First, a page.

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With a second look, a dual – and darker – story emerges. Juxtaposed against the stereotypical images of a happy housewife, a seductive 1920’s-era vamp and the archetypal whipped cream-topped chocolate dessert in a tulip sundae glass, Grossman has placed text that speaks of disappointed marital expectations that turn ultimately to spousal abuse.

This spread is captioned, “She tried to be a perfect wife in every way.” Additional text, which appears to have been cut from magazines or newspapers, includes cooking terms that come to have sinister connotations: “whip,” “break” and “yield.” As things move along, the double meanings multiply, wedding the humorous to the disquieting in both imagery and narrative. The tale accelerates as the woman, who really does try hard to be an ideal wife, is beaten by her husband for no reason. In the end, the battered wife retaliates, using her culinary skills in the process. She concocts a poisoned cake that kills her husband.

Like Medea, Grossman’s heroine took revenge for being wronged by her husband. And, like the avenging wife in Cooked Pig, Medea, in her all-consuming love for Jason, tried to be the perfect wife, helping him obtain the Golden Fleece and aiding him in his escape. When Jason found a more desirable wife, Medea’s corrosive anger exacted an extreme retribution: she killed their children in a shockingly bitter act of revenge. Meanwhile, Grossman ends her tale of domestic misery in sweet revenge. As she writes, “She and the kids live happily ever after!”

Bad Girls is the ironic title of Stephanie Copoulos-Selle’s book relating, in jocular contemporary language and amusing cartoon-based drawings, the stories of the Sphinx, the Sirens and the Gorgons. The over-arching theme of these disparate female figures is their role as guardians who, in one way or another, wind up dying by simply doing their jobs, thanks to the intervention of men. Even as she critiques the traditional depiction of strong women as overbearing if not positively evil, Copoulos-Selle keeps the tone of both the drawings and text lighthearted and humorous.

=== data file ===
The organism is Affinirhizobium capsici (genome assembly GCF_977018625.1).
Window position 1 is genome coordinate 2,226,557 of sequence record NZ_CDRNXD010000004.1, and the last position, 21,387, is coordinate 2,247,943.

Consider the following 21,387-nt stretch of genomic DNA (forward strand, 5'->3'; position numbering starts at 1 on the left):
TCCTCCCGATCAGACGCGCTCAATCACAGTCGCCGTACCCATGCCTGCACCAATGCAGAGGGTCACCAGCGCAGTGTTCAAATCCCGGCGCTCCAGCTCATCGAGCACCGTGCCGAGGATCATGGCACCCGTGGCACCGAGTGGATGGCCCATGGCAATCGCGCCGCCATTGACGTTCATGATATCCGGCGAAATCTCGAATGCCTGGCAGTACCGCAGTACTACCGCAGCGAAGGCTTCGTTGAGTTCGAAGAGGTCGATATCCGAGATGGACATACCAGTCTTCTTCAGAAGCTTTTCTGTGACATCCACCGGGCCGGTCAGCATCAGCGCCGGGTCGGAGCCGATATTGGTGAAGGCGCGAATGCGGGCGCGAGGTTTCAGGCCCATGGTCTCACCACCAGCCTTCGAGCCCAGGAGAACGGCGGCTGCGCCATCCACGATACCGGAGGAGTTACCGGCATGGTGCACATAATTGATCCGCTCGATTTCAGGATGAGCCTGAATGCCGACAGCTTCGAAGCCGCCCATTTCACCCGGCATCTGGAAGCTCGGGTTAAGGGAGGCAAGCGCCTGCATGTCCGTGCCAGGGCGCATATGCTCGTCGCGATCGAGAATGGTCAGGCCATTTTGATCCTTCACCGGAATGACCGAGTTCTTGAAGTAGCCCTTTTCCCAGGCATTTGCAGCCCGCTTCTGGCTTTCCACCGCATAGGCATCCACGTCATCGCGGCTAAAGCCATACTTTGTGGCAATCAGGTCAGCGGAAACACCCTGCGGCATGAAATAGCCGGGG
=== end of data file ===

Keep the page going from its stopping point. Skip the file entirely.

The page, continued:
Bad Girls
Stephanie Copoulos-Selle

In Gorgon Sees, illustrated here, the central drawing shows a very contemporary-looking woman placidly holding up the severed head of a man while snakes – presumably once her own locks – writhe in and out of holes in a floating plane. The whole image – drawn in a casual comic book style –has a tongue-in-cheek inflection, amplified by caricatured versions of an oddly languorous sphinx, a hopelessly bored Gorgon and a Siren with a tiny, grotesque bird body. These three are lined up within the pink – think stereotypical “girl color” – pediment of a rudimentary Greek temple. The text carries on this wise-girl tone by injecting colloquial expressions into this story of a very discontented Gorgon. “Bad experiences in public keep me home bound,” it says. With good reason: Athena has made this once beautiful face “ugly and huge.” That’s not even to mention the snakes that make “every day…a bad hair day.”

Copoulos-Selle uses such jokes and current jargon, helped immeasurably by her marvelous drawings, to undercut ordinary expectations in what is at its core a damning feminist commentary. Instead of hectoring her viewers
with solemn pronouncements about how these mythic figures were wrongly settled into Western history as
emblems of feminine connivance and protracted evil, she creates delightfully petulant characters that appear briefly in the miniature theater of her book to dish out their comic lines of discontent with dashes of pointed sarcasm. Overall, it is an ingenious and entertaining way to encourage a reevaluation of the wrong-headed handed-down values attached to female mythological figures.

There are many metaphors for gender bias, from “glass ceiling” to “workplace labyrinth.” All connote a barrier that is impossible, or at best, difficult to breach. Women Dream by Elsi Vassdal Ellis is an exploration of the boundaries – the visible and invisible walls – that women confront.

Vassdal Ellis contemplates this idea in the context of three religions: Islam, Christianity and Judaism. The work consists of three nested boxes from which, when the lids are removed, the walls fall out flat. The walls are connected by tulle, a delicate and feminine material. The sides of the outer box are printed with mosaic-like patterns overlaid with the Arabic words haram (sinful), halal (that which is permissible), hudud (limit or restriction) and Qa’ida (the base).

Women Dream
Elsi Vassdal Ellis

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